• Belligerent Sexual Tension: Shasta and Cardona start out this way, before it gets tenderer.
  • Bleed 'Em and Weep: Amelita shoots a corrupt sheriff repeatedly (and very coldly), then breaks down sobbing afterwards, making the point that enduring physical pain and overcoming the emotional trauma of killing someone are very different things.
  • Bond One-Liner: During the capturing of Ketcham, Old Man Phillips is assigned to take care of a man guarding the gate. When they ask him how that went:
    Old Man Phillips: Now he's at another Gate, looking for Saint Peter.
  • Brutal Honesty: McNally telling his friend Lieutenant Forsythe that his neck is broken after taking in his injures.
  • The Cavalry: Bide, the dentist and a lot of the other local ranchers arrive to help the heroes in the final shootout.
  • Chekhov's Skill: Tuscarora Phillips' skill with a Reed Snorkel.
  • Colonel Badass: McNally during the war.
  • Cryptic Background Reference: When Hendricks is first mentioned, McNally refers to him as "Blue Tom" and mentions chasing him several times but never capturing him, although whether this is refers to Hendricks being a Civil War guerrilla or a pre-war outlaw is never mentioned.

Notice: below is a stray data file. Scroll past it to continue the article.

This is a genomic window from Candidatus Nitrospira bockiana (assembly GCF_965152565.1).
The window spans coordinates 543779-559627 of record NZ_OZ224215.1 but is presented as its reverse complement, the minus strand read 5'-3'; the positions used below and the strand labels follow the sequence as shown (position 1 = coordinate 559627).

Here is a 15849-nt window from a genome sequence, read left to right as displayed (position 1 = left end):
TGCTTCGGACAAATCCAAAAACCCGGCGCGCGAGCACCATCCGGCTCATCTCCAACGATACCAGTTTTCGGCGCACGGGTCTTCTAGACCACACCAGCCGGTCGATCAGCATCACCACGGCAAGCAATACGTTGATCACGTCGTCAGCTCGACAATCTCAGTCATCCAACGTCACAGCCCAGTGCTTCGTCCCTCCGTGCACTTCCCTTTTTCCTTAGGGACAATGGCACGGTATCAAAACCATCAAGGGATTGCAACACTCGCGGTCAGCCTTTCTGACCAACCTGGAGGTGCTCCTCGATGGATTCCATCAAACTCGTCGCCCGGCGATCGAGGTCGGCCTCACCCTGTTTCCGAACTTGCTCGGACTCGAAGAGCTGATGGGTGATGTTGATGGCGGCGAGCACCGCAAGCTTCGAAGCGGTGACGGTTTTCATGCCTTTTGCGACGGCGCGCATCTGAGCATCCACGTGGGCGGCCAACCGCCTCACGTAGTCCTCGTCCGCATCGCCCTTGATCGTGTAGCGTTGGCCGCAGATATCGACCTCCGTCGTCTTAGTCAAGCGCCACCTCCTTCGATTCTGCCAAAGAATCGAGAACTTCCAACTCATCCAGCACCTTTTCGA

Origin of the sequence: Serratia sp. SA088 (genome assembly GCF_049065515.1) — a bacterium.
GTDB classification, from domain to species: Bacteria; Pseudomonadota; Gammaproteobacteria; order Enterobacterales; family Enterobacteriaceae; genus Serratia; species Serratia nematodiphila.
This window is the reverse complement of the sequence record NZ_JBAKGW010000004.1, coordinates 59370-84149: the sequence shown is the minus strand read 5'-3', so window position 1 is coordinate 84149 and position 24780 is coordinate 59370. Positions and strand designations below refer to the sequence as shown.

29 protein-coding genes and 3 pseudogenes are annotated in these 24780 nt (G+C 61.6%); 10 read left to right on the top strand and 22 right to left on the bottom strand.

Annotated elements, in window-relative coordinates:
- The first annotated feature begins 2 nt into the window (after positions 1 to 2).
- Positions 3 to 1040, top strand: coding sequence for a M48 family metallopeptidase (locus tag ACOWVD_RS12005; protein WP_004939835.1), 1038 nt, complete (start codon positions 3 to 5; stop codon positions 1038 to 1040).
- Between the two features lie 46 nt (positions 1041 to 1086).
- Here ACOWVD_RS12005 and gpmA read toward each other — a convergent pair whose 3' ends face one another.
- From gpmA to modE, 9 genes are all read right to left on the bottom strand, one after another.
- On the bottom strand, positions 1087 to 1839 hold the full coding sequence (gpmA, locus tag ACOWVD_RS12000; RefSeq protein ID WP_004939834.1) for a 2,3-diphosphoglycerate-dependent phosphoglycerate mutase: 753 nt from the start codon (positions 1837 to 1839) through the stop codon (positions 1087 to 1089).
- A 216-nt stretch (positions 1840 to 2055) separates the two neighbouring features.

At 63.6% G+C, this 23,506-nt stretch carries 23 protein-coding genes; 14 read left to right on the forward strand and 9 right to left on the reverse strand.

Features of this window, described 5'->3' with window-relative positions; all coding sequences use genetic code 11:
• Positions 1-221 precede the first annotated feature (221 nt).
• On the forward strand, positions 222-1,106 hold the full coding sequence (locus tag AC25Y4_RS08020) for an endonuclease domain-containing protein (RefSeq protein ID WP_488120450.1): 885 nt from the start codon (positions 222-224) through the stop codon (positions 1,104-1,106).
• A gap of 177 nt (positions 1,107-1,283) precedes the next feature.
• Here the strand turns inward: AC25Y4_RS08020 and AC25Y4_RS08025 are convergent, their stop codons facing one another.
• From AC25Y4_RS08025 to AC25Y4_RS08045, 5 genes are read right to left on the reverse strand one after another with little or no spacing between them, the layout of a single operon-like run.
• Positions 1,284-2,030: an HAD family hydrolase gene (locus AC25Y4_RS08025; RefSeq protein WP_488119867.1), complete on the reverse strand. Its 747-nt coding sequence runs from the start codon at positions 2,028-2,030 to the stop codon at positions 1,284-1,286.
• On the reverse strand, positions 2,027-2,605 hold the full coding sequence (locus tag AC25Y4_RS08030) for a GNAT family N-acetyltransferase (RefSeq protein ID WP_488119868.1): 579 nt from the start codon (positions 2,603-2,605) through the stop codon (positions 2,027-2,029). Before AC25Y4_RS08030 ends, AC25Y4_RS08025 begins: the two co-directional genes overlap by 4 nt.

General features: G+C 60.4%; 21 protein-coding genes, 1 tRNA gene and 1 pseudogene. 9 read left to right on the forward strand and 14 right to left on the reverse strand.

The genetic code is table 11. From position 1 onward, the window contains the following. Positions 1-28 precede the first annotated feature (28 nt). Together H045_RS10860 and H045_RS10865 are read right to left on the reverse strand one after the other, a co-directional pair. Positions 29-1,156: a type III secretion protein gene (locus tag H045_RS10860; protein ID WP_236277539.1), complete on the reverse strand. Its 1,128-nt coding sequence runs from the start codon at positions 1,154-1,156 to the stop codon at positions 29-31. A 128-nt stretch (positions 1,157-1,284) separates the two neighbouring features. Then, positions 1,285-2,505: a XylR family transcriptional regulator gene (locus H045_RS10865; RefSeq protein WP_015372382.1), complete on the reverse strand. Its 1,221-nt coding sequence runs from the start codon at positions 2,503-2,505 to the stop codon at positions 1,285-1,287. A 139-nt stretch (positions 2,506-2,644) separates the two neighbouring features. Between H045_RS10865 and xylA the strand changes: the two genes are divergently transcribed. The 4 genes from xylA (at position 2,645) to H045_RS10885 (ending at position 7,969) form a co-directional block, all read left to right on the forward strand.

• Dark and Troubled Past: Shasta was married to an alcoholic gambler who left her a widow, forced to work as a saloon girl, and getting groped a lot. The man who offered her a job to get away from all of that, with no ulterior motive, ended up murdered by Whitey Carter.
  • Defiant Captive: McNally when he's a prisoner of the Confederates.
  • Depraved Dentist: Subverted, the local dentist is a good friend of the Phillips family and a reliable ally, although he does have to inflict some pain on McNally in order to fool some spies who were suspicious about his claims of coming into town to get his tooth pulled.
  • Determinator: McNally refuses to let a bullet to the hip keep him from pursuing Hendricks in the climax.
  • Deuteragonist: Cardona, who gets the main romantic subplot, plenty of good action scenes and about as much development and screen time as Wayne's character.
  • Dirty Coward: Ketcham is quick to kowtow to all of McNally and the others' orders as a prisoner.
  • Distressed Dude: Phillips spends a long time as a prisoner of the villains, and right after he's freed Cardona is captured for a while.
  • The Dog Bites Back: Hendricks is shot dead by Amelita, whose face he had slashed while looking for the heroes.
  • Dragon Ascendant: Hendricks guns down Ketcham after finding out that he signed over the deeds while a prisoner, and takes over trying to kill the heroes himself.
  • Dragon-in-Chief: Hendricks poses the main threat to the characters, displays the most ruthlessness of the villains, and is onscreen far more than his boss.
  • Dreadful Musician: Old Man Phillips plays the mouth harp, and he plays it badly enough to be bribed to stop.
  • Easily Forgiven: McNally tells Cardona that he doesn't blame him or his men for what happened to Lieutenant Forsythe, as it was an act of war. The traitor, on the other hand....
  • Everyone Looks Sexier if French: Cardona. When (in response to being nicknamed "Frenchie") he exasperatedly tells McNally that he's half Mexican too, McNally joking asks if it's the Mexican half that's been wooing Shasta.
  • Evil Laugh: Supposedly Hendricks gave one after scarring Amelita's face.